Tozer addresses certain Christian views in his day, views that he believes obscure the truth. On the one hand, Tozer is critical of those who believe that speaking in tongues is a necessary mark of being filled with the Holy Spirit. On the other hand, he is critical of the view that being filled with the Holy Spirit only related to the time of the apostles. Tozer rejects the view that the disciples were unconverted when Jesus was on earth, for he believes that many Christians use that position to excuse their own carnality. (Maybe Tozer is criticizing an attitude that I have encountered in evangelicalism: Look, Christ called imperfect disciples and used them for God’s glory, so that must mean that we do not need to worry about our own sinful imperfections!) Tozer believes that treating being filled with the Holy Spirit as a process rather than a single event likewise allows Christians to excuse their sins and their fears about being filled with the Holy Spirit. (They fear letting God be in the driver’s seat, or they are afraid of doing embarrassing things under the Spirit’s influence, or that God will place them in insecure situations.) And, as you can probably tell, Tozer did not care for the over-emphasis on grace, God’s unmerited favor for Christians, within Christendom.
I found what Tozer said to be interesting, especially when he was critiquing Christian perspectives of his day and regarding some of those perspectives as excuses. I have to admit that I felt spiritual insecurity in reading this book, for a variety of reasons (i.e., wanting to run my own life, not feeling sure that I can obey God’s commands, not wanting to be obsessed with religion, as Tozer seemed to suggest that Spirit-filled people are). Still, I could identify, somewhat, with what Tozer said about the hunger to know God.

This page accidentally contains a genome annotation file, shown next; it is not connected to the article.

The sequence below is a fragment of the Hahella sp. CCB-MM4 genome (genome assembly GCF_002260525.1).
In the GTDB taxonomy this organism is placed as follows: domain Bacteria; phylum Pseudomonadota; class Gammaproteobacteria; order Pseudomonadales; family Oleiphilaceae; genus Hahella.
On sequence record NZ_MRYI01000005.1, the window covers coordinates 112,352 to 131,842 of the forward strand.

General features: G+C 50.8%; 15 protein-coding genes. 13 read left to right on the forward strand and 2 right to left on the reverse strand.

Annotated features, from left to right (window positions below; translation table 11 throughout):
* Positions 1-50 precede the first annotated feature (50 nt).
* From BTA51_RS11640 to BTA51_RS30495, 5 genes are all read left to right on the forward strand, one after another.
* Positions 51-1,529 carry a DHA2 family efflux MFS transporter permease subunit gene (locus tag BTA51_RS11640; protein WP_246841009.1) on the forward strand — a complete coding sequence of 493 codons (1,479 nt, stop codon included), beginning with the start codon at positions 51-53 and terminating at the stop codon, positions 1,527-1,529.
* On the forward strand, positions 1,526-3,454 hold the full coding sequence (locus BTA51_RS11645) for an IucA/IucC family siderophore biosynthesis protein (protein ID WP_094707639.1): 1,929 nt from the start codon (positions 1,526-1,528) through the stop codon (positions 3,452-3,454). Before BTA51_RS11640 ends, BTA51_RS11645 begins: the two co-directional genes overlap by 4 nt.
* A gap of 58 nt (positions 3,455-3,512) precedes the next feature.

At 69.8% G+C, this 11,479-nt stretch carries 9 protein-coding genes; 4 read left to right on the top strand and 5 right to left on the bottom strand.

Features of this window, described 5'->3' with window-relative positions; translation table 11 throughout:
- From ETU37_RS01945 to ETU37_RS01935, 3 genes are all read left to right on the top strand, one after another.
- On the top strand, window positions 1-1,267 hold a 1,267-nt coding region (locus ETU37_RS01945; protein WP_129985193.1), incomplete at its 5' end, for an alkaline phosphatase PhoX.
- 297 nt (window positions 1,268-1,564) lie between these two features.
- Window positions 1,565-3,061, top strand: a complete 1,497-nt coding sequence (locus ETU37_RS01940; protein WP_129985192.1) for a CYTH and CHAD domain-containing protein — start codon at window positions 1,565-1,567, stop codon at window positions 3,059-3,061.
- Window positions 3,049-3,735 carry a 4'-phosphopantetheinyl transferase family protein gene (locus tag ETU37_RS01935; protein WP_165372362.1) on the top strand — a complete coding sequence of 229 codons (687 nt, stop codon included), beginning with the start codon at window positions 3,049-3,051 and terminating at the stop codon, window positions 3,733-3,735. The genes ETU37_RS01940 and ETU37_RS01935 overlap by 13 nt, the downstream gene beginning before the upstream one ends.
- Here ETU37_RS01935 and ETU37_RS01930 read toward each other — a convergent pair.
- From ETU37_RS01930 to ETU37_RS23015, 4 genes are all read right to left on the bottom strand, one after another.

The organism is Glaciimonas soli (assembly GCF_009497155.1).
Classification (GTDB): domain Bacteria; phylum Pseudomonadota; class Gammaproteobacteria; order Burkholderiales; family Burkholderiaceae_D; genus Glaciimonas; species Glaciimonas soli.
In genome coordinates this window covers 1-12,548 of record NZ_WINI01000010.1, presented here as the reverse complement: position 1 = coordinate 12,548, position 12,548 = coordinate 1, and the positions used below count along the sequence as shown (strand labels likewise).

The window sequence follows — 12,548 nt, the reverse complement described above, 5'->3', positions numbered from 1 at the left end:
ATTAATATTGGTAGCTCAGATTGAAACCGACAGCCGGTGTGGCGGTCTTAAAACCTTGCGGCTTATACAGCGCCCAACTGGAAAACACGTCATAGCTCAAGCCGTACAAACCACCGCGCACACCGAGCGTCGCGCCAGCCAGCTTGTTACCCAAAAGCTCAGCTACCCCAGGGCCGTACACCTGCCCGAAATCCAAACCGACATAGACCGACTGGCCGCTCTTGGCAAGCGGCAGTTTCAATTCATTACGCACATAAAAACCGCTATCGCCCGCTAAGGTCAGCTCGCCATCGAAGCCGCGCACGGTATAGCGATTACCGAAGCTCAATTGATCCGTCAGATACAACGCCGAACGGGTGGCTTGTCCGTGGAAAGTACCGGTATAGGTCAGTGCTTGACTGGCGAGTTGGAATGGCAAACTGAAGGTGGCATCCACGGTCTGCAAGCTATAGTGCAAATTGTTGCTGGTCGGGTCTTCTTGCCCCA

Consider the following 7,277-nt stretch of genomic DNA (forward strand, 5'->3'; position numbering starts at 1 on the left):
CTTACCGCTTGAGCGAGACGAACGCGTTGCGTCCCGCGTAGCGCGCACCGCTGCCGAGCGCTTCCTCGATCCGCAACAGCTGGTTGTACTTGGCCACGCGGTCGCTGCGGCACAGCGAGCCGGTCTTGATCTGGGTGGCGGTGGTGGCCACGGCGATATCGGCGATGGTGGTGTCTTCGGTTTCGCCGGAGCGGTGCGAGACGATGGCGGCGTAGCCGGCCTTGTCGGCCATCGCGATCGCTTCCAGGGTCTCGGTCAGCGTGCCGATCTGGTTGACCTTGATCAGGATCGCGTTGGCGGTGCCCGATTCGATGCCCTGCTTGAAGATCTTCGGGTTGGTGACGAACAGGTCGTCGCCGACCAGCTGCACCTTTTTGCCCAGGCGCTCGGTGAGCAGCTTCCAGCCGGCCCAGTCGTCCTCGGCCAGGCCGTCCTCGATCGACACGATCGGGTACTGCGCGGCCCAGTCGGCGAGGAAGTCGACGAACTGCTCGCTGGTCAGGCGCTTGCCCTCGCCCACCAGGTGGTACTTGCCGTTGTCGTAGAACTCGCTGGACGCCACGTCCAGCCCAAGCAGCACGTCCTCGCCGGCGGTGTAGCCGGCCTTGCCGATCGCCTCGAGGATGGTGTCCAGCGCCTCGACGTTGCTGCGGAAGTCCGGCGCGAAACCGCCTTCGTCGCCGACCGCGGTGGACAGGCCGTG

Tozer could have been a little more pastoral in his tone. Rather than bragging (or so it seemed to me) about how he never holds a grudge, he could have offered advice to people who struggle with sins, or at least he could have expressed sympathy and understanding towards their situation.
I was surprised that Tozer in this book never engaged Ephesians 5:18-21: “And be not drunk with wine, wherein is excess; but be filled with the Spirit; Speaking to yourselves in psalms and hymns and spiritual songs, singing and making melody in your heart to the Lord; Giving thanks always for all things unto God and the Father in the name of our Lord Jesus Christ; Submitting yourselves one to another in the fear of God” (KJV). That passage seems to imply that being filled with the Holy Spirit is not just a one-time event, and it describes what being filled with the Holy Spirit looks like.
In reading this book, I wondered if being filled with the Holy Spirit could occur outside of Christianity. Tozer would probably answer “no,” since he says that the Spirit exalts Jesus Christ. Still, there are mystics and ecstatic spiritual experiences outside of Christianity. Maybe they are more prominent within Christianity, but they do occur outside of it, as well.
I hope to read more books by Tozer in the future.
I received a complimentary review copy of this book from the publisher, in exchange for an honest review.